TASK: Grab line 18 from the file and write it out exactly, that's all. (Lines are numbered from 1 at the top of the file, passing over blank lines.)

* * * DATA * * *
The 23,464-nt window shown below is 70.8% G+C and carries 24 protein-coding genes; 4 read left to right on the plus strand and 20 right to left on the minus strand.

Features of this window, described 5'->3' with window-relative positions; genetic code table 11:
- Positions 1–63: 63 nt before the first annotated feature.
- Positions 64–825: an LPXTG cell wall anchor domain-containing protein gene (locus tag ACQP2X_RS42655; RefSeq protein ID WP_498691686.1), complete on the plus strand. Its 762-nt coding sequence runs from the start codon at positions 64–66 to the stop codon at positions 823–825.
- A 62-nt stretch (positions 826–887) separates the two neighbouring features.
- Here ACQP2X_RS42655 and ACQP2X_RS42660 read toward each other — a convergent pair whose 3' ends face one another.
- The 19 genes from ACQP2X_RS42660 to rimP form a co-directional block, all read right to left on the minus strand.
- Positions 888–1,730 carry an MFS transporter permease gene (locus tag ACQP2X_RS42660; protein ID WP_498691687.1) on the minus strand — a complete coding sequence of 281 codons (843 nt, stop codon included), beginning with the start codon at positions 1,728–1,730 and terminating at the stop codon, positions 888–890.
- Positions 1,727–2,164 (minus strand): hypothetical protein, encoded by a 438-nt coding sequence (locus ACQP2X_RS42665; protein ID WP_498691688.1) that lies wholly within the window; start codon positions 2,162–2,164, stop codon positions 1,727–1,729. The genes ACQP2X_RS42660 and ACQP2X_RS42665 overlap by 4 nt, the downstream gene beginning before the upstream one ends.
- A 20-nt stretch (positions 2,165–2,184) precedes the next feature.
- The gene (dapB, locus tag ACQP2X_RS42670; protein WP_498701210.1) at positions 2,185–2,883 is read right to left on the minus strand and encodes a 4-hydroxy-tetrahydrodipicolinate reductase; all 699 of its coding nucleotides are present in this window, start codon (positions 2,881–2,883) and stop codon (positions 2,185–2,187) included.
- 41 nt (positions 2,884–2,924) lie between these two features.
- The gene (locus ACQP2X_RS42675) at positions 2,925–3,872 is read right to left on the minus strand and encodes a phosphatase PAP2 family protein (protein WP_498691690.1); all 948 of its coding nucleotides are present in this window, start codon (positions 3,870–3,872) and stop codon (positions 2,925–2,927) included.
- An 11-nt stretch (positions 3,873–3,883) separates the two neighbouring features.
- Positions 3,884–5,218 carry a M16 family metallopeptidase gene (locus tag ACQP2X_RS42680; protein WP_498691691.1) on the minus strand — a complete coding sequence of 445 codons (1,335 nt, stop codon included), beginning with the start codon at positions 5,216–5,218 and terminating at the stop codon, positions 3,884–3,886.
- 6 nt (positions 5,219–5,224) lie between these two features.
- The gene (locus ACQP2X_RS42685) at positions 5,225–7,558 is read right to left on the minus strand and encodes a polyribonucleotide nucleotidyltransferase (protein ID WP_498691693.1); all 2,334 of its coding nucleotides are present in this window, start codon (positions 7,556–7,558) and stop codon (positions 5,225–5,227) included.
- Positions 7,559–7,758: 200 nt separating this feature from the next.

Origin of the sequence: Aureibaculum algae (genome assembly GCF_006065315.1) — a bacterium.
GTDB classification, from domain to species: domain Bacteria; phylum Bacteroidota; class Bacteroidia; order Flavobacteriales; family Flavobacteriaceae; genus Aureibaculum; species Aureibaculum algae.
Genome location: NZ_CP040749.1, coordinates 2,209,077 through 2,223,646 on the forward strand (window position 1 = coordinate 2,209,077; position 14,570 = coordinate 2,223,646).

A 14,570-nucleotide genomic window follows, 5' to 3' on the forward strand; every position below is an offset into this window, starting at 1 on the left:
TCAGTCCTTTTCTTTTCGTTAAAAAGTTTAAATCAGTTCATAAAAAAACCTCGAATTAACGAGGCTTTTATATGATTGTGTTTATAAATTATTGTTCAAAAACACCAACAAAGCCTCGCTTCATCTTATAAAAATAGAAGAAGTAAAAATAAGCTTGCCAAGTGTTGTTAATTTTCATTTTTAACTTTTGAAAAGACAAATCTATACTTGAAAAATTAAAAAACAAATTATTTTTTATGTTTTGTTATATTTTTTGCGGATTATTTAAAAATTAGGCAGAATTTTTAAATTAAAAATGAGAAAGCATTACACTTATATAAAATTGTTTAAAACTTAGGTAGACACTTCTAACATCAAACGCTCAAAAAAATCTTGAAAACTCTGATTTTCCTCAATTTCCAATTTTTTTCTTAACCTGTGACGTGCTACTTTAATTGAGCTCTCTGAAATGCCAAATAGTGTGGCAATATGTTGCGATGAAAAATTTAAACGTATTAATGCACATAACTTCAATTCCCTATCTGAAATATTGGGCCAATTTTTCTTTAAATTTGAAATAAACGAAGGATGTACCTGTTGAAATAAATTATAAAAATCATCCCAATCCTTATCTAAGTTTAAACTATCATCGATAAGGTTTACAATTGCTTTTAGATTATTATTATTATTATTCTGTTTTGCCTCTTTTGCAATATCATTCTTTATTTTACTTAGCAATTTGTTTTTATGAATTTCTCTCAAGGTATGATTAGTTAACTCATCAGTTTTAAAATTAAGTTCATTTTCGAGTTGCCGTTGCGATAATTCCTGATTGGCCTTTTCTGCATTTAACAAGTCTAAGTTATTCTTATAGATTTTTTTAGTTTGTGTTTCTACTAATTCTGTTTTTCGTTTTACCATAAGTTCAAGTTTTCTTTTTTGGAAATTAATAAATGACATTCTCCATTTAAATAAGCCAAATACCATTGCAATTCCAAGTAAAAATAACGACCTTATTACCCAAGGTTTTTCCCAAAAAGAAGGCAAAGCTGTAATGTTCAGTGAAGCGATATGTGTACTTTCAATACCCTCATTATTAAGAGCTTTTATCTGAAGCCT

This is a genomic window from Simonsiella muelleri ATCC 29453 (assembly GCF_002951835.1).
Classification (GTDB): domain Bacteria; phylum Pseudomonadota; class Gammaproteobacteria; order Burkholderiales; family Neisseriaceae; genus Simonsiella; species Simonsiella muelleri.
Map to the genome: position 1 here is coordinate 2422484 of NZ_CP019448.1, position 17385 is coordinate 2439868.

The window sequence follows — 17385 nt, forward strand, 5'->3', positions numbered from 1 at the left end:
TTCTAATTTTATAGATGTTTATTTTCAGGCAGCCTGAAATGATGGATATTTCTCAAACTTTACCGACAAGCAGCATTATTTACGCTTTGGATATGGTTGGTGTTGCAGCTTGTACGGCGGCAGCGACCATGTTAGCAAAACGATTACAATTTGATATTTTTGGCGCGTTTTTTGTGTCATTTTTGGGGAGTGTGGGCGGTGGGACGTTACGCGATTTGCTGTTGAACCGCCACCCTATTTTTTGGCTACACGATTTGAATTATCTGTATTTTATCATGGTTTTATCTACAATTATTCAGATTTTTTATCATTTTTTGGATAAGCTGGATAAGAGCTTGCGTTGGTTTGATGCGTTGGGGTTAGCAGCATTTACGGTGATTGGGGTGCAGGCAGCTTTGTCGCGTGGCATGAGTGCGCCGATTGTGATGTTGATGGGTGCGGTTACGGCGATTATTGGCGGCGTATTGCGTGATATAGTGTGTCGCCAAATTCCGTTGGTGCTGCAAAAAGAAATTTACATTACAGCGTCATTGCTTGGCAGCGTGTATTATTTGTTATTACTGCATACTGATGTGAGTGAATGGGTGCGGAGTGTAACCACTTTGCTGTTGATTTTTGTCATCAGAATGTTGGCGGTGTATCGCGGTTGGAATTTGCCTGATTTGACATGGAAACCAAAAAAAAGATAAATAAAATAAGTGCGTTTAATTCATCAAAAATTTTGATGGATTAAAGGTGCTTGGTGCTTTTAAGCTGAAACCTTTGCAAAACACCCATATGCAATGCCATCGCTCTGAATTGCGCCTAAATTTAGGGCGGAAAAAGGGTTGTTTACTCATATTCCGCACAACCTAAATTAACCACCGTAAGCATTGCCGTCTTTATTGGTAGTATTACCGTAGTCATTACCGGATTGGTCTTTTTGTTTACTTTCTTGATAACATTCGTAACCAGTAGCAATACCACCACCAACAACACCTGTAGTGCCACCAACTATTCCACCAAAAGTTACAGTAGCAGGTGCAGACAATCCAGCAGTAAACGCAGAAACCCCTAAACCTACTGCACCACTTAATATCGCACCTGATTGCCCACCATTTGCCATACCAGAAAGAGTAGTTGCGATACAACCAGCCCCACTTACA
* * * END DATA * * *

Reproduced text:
- Positions 7,559–7,758: 200 nt separating this feature from the next.